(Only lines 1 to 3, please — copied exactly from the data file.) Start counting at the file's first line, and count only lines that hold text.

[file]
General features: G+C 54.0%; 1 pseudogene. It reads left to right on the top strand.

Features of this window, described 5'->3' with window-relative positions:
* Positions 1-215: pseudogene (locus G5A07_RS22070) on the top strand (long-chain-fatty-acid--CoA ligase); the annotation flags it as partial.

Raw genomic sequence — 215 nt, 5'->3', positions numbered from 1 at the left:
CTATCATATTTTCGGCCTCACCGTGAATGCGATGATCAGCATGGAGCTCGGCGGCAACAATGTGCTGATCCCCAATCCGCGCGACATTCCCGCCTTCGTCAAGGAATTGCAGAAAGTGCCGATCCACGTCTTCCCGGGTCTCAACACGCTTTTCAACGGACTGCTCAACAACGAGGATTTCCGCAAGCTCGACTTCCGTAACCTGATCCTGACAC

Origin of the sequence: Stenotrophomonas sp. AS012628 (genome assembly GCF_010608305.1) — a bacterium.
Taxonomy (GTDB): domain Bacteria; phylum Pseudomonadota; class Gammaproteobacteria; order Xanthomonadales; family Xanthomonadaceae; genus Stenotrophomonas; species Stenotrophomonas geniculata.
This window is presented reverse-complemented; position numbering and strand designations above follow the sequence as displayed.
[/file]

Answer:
General features: G+C 54.0%; 1 pseudogene. It reads left to right on the top strand.

Features of this window, described 5'->3' with window-relative positions:
* Positions 1-215: pseudogene (locus G5A07_RS22070) on the top strand (long-chain-fatty-acid--CoA ligase); the annotation flags it as partial.